To the Editor:

In foreign policy, the stakes are always high. For the Obama Administration’s Islamic State strategy, they couldn’t be higher.  And for the policy’s critics, his caution is another target for condemnation. But it’s fair to ask the question: What would any rational president do differently?

Muting the partisan noise surrounding the issue would reveal the common sense nature of the Administration’s policy choices.  Considering its myriad stakeholders — the American people, allies, and plagued peoples of Iraq — we should not be surprised by a policy that attempts to satisfy them all.

Indeed, the Islamic State issue is politically problematic. The American people are  rightly skeptical of escalating military ambitions. Our partners in the region, hindered by sectarian pressures, lean on the United States to forge a solution. And then there are the millions who despair under Islamic State rule.

So for President Obama, who has always sought a more nuanced foreign policy than his predecessor, his navigation of this political minefield has been wisely practical.

First, Obama’s rejection of hawkish calls to send combat units back to Iraq minimizes domestic political risk. As U.S. interests there seem increasingly undeserving to the American people, restraint by the President is prudent. He is making a sensible tradeoff, believing that Americans can be kept just as safe without sacrificing the lives of our armed forces.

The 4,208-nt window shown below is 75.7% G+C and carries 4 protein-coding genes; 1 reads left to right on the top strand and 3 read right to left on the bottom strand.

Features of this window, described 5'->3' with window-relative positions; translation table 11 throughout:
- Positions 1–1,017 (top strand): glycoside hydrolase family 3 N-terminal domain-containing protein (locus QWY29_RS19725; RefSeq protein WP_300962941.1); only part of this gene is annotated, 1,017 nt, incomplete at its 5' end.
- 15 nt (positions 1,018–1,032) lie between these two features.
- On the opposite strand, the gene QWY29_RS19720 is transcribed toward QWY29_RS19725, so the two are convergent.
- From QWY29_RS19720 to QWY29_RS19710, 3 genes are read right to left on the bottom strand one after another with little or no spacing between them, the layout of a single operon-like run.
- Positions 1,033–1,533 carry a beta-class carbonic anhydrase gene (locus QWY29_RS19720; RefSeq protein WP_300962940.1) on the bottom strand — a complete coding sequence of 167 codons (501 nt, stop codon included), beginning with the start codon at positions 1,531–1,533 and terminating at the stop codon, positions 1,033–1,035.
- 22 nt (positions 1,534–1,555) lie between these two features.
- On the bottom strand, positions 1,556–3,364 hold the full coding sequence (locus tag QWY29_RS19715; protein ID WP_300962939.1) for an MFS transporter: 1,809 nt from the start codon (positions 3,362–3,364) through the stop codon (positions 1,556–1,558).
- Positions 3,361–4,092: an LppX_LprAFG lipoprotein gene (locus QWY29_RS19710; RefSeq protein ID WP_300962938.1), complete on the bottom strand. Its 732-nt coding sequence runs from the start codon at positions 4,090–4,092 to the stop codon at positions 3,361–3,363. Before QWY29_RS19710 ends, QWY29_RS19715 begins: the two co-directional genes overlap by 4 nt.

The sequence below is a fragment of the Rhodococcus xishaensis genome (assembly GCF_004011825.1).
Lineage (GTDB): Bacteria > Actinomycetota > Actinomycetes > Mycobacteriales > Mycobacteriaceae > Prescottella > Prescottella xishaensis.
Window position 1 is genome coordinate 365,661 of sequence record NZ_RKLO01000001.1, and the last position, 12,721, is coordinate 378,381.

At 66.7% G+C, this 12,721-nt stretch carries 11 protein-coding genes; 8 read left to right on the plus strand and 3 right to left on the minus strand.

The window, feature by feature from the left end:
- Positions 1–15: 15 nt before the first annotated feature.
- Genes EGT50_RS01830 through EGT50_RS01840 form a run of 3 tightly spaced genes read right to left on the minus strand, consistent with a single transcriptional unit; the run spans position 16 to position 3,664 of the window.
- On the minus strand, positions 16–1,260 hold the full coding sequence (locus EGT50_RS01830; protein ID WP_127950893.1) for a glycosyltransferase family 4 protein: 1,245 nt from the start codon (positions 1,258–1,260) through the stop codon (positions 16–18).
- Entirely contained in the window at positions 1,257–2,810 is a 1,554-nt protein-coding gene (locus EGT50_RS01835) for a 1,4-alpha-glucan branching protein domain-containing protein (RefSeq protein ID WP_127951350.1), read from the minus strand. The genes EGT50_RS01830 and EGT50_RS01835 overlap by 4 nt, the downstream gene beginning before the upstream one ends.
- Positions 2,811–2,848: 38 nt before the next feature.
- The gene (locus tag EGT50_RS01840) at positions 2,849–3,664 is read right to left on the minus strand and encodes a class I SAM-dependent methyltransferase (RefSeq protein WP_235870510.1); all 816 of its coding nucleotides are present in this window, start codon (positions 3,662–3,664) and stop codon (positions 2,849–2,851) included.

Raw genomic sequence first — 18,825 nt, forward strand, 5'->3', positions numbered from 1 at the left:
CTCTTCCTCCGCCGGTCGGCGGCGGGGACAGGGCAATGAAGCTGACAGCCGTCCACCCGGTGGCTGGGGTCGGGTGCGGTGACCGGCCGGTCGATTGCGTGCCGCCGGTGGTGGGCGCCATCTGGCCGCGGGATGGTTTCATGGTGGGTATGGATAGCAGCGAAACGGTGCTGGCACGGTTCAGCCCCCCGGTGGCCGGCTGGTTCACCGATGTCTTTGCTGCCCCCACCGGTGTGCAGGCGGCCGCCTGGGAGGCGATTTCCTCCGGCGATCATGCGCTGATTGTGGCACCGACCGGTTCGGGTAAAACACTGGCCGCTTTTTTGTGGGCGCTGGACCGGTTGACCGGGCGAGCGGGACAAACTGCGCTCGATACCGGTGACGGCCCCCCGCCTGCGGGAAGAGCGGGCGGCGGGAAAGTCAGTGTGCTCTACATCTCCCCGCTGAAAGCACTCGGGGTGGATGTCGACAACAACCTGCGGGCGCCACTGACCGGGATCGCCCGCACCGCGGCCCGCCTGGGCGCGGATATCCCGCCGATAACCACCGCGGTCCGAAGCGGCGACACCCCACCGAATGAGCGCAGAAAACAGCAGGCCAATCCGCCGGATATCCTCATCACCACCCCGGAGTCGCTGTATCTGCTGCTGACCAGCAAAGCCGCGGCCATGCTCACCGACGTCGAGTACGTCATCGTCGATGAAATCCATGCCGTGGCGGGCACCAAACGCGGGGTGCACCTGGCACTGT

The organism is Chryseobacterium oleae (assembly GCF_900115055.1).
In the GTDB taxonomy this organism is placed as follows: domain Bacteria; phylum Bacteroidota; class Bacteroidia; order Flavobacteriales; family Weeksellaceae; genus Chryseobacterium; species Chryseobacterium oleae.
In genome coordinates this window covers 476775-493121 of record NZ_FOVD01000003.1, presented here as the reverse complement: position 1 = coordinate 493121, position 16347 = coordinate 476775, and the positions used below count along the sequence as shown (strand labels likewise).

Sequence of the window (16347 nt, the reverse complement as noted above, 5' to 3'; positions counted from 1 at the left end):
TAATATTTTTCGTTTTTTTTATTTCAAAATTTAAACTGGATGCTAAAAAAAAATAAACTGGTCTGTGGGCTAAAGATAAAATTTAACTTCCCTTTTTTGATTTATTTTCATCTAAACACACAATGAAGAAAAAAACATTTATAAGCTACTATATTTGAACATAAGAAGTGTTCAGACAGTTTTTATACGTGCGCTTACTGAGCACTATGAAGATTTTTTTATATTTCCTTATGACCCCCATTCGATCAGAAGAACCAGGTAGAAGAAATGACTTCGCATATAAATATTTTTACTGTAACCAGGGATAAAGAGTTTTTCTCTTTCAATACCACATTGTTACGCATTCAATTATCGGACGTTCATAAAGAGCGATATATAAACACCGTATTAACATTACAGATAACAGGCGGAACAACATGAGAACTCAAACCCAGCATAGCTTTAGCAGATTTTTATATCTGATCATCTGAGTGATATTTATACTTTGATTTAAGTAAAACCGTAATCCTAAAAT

Second, Obama believes that the surest path to a stable Iraq is one led by those peoples who call Iraq home. By providing such military support that the U.S. does best — precision bombing, intelligence, and training — the Administration can contain the Islamic State cancer while affording the Iraqi government time to regroup. It also answers international pressures to help rebuild a nation it had a part in turning upside down.

Critics decry the strategy as feckless, having fallen far short of the policy goal Obama declared — an Islamic State defeat. But the right  strategy  will take more than 18 months to solve a problem more than a decade in the making. And taking further steps militarily may revive the narrative that American foreign policy is arrogant and intrusive, kindling new fires of foreign resentment.

Obama’s opponents also disparage the strategy for its supposed ill effects on regional politics. But recent diplomatic breakthroughs with Iran, as well as growing military contributions from several Sunni Arab states signal an evolving political power structure in the Middle East at large.  Treading carefully to preclude further calamitous foreign policy decisions just makes sense.

President Obama recognizes the difference between American exceptionalism and American omnipotence. His policy choices make clear: the country will not be dragged back into the foreign policy purgatory that Iraq has been for so many years.

Thus, the practical presidential approach here is simple: caution is the watchword on any expansion of the use of force. To rehabilitate America’s armed forces, recharge its economic engine, and refocus its foreign policy priorities, any sensible president would do the same.
Daniel Laursen,
THS Class 2001 and Navy Lieutenant